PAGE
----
However, normal shaking should resolve relatively quickly once the trigger disappears. “Vets are more concerned about shaking and shivering that occurs with no obvious cause,” says Dr Linda Simon. “Similarly, ongoing or frequent shaking is much more likely to be a concern.”
She adds that it can be useful to take a video of the shaking. This makes it easier for a vet to understand the behavior and determine whether it’s normal.
Vet Tip From Dr Linda Simon: “Dogs have also evolved to shake if they feel something on their fur that should not be there, like dust, bugs, mud, grass awns, or twigs. This helps to keep them clean, prevent infection, and reduce the chance of injuries.”
What Should You Do If Your Dog Is Shaking?
If your dog is shaking or shivering without an obvious explanation, then it’s important to take them for a vet checkup as soon as possible.
These behaviors can be a symptom of serious conditions, such as kidney disease, cancer, or injury, so your dog should be examined by a veterinary professional.
“As shaking can have many causes, it is not always easy for dog owners to know why it is happening,” says Dr Linda Simon, veterinary surgeon. “Vets have lots of experience with shaking dogs and diagnosing common conditions, which is important for getting the right treatment.”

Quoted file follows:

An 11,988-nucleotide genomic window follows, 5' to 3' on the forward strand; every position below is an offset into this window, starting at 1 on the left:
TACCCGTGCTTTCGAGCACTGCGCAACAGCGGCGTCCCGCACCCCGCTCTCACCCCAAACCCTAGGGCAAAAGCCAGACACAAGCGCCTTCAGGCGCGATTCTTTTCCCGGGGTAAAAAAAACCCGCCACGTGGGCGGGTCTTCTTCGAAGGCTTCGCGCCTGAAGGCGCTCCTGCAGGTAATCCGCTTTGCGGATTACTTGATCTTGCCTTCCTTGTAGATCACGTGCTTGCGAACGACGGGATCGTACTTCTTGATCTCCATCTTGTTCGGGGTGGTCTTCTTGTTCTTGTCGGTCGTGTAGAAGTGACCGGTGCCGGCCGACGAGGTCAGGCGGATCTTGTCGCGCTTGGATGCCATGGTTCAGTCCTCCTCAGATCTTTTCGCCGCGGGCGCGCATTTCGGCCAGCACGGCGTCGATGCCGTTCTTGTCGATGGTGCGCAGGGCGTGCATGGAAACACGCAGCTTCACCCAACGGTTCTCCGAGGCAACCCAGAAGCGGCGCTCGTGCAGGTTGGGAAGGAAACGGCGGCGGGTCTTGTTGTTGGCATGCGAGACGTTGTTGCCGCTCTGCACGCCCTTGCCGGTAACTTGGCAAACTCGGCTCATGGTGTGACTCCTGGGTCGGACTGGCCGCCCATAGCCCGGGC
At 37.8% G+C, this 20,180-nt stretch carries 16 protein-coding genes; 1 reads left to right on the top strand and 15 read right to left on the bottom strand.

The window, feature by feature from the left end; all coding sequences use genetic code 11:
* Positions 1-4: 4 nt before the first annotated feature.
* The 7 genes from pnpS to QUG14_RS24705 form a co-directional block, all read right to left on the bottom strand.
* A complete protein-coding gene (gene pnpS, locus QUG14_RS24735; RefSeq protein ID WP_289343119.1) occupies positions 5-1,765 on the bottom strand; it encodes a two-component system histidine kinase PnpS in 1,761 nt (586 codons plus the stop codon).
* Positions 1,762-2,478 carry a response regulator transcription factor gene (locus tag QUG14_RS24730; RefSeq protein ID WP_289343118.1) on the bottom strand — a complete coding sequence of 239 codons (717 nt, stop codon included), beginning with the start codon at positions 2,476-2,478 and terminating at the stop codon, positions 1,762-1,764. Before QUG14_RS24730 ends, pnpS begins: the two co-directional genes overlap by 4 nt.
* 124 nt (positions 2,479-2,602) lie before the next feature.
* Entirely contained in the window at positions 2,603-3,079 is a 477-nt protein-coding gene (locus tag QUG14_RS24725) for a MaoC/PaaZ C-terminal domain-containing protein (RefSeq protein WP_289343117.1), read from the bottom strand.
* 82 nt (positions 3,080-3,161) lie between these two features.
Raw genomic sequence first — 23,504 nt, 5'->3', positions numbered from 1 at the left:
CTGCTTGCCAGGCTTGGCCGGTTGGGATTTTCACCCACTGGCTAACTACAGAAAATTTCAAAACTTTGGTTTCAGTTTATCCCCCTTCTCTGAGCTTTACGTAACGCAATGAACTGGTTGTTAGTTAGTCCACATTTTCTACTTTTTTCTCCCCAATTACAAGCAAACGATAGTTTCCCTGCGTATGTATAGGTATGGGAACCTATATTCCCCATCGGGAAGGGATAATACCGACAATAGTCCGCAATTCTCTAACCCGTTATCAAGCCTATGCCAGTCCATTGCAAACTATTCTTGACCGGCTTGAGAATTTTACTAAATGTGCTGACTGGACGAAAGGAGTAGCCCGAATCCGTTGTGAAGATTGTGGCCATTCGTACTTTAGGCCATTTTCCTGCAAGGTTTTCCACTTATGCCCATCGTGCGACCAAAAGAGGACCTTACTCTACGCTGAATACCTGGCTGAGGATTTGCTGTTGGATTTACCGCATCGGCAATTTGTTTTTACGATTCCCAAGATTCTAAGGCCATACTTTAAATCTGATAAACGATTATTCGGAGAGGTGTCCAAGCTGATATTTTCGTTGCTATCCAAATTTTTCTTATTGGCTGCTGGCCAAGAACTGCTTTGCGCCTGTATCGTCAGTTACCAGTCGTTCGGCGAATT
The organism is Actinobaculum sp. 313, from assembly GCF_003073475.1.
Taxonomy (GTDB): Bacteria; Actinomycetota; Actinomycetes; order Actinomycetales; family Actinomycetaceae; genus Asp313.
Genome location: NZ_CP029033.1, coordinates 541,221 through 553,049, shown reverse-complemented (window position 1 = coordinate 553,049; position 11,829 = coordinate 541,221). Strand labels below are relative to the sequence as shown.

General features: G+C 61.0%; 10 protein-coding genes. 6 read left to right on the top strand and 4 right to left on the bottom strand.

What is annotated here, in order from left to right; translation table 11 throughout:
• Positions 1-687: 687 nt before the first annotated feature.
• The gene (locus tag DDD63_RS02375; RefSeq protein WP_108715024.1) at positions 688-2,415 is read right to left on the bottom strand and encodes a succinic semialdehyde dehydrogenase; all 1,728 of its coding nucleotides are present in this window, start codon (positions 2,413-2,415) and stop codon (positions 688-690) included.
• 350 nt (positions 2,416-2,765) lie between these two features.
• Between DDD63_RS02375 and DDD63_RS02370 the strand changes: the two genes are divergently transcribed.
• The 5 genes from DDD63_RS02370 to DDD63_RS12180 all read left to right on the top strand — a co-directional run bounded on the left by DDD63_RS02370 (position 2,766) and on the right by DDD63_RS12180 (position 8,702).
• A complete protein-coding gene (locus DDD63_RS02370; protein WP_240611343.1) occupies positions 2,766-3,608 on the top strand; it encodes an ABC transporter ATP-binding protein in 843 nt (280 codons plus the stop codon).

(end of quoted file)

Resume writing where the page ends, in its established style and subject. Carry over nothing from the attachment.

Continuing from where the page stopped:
Your vet will also understand which causes of shaking are most likely to affect a dog of your pet’s age and breed, which is vital for getting an accurate diagnosis.
“A disease like ‘White Shaker Syndrome’ is usually detected before a dog’s second birthday, while something like ‘Idiopathic Head Tremor Syndrome’ is usually seen in those aged about 1 to 4,” says Dr Simon. “Many other conditions that cause shaking, like canine dementia or arthritis, are more likely to be present in the senior population.”
It’s also important to take your dog to a vet if other symptoms accompany the shaking. These include the dog acting strangely, excessively panting, not eating, or vomiting. Lethargy is another warning sign that something isn’t right with your dog.
Poisoning And Shaking: A Vet’s Story
“One case that really sticks out to me was a young Labrador who presented at our emergency clinic drooling and shaking. The owner had no idea why this was happening and the dog had been acting normally an hour prior.”
“However, on further questioning, the owner realized that the dog had snaffled something off the path when on their evening walk. Given the signs, we suspected the dog may have eaten some moldy food. Fortunately, we caught it in time, and she was treated successfully for mold toxicity.”
“When the owner walked the same route the next day, she found lots of moldy bread crusts left by a bench her dog had been sniffing around!” – Dr Linda Simon, Veterinary Surgeon
There are many reasons why your dog could be shaking. Shaking off to relieve stress or dry their coat is normal behavior for a dog, but ongoing trembling or shivering can be a sign of something more worrying.
For this reason, you should always take your dog for a vet check-up if you notice they are shaking more than usual. An accurate diagnosis is essential for getting your dog the right treatment.
Do you have any questions about your dog shaking? Let us know in the comments below – although for medical questions, you should always contact a vet. You may also want to read our article “12 Reasons for a Dog’s Leg Shaking When Sitting.”